The Doctrine of Taking Up Offenses

While on the subject of offenses in the context of spiritual abuse, the doctrine of “taking up offenses” deserves honorable mention. Avoiding confrontation by talking to everyone but your offender about the offense they caused is clearly wrong. Matthew Chapters 5 and 18 teach that an offended person should go directly to the those who offended them to privately to address their concerns. However, gossip should be strongly distinguished from this means of manipulation which deters critical thinking and open communication. 

In a high demand or cultic system, tight control of communication keeps people from stimulating one another to think about natural doubts and problems within the group.   “Taking up offenses” serves as just one of the buzz phrases of loaded language in groups like Gothardism.  By tightly controlling and limiting communication among members,  the doctrine is interpreted in ways that discourage and punish warranted dissent and reasonable, spontaneous thought by denying people the right to feel offended, even though offense is inevitable.  If someone wounds one of our loved ones, particularly those for whom we are responsible (e.g., children), we should be offended.   Love should never hide sin, minimize the truth of the harm done to others, or condone evil.  In spiritually abusive settings, love is used to condone evil and requires subordinates to suffer as a religious duty.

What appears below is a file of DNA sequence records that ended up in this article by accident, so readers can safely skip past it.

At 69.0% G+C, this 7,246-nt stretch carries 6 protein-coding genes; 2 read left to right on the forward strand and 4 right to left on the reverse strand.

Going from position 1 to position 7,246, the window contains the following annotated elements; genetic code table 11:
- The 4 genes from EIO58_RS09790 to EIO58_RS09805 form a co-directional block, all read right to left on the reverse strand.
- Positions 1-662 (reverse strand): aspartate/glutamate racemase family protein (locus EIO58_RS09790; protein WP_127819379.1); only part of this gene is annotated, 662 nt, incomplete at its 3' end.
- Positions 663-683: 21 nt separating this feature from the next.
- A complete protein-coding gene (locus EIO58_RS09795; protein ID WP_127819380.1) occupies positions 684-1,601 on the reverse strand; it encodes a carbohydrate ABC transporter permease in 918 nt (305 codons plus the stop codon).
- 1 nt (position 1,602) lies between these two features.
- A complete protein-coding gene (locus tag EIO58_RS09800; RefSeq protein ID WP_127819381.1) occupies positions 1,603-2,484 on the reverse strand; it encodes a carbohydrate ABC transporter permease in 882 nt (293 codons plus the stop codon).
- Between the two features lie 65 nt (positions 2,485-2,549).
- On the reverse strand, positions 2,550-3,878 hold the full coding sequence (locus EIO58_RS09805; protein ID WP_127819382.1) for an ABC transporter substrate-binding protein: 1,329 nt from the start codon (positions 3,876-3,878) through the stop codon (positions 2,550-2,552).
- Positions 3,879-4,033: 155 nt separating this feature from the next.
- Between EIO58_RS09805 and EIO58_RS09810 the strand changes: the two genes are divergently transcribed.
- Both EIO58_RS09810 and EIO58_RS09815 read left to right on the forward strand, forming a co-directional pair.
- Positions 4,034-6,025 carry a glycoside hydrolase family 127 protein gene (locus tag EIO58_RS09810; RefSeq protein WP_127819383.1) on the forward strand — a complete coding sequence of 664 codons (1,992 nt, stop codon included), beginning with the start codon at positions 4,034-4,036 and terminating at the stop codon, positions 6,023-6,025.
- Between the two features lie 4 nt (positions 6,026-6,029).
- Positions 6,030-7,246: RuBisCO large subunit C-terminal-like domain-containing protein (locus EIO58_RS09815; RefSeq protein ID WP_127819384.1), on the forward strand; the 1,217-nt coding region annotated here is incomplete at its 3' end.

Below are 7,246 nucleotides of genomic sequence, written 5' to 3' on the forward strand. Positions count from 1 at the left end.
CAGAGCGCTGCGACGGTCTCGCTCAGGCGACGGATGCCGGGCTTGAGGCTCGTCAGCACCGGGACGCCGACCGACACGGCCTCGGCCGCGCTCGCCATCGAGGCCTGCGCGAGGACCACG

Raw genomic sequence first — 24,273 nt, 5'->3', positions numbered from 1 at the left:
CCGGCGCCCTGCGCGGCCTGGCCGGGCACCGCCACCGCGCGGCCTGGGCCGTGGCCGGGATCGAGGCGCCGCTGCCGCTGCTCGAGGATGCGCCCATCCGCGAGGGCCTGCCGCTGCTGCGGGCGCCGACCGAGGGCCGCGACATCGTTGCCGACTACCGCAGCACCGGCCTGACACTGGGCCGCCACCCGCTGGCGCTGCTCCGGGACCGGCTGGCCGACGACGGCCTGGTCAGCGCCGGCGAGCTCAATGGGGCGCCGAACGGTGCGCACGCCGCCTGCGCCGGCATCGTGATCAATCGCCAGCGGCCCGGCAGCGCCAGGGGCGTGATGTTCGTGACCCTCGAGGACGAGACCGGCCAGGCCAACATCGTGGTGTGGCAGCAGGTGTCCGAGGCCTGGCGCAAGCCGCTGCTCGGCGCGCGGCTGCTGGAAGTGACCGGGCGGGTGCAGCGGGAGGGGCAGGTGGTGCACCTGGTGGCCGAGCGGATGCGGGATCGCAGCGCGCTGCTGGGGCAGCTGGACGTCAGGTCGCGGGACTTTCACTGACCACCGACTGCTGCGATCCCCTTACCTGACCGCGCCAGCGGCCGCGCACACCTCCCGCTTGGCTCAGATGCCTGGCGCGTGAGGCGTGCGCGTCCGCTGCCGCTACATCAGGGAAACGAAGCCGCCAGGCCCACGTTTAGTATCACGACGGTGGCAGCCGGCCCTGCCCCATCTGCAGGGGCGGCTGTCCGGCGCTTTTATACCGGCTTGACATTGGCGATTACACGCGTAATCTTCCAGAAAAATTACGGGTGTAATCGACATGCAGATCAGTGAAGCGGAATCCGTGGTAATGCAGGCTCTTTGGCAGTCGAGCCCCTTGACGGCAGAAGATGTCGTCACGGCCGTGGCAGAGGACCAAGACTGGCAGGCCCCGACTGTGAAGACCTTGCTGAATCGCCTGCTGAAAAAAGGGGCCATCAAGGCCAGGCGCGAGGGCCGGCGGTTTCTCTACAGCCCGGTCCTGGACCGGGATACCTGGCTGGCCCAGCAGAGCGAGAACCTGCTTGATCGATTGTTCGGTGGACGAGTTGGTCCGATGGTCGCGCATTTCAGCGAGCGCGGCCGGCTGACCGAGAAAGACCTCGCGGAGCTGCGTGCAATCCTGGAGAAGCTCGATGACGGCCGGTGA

Proverbs 3:30 states that we should not “strive with a man without cause, if he has done you no harm.” But the verse does not also say that we should ignore strife when there is a notable cause, nor does it say that we should not be concerned with one another. It does not instruct us to ignore harm that is done to others, nor or that we should ignore what goes on around us.  Our love for one another calls for justice to be established, therefore, legitimate offense serves love by providing for safety and care. 

More yet to come on forgiveness. 

(Link Here to the next post on Nov 17, 2012.)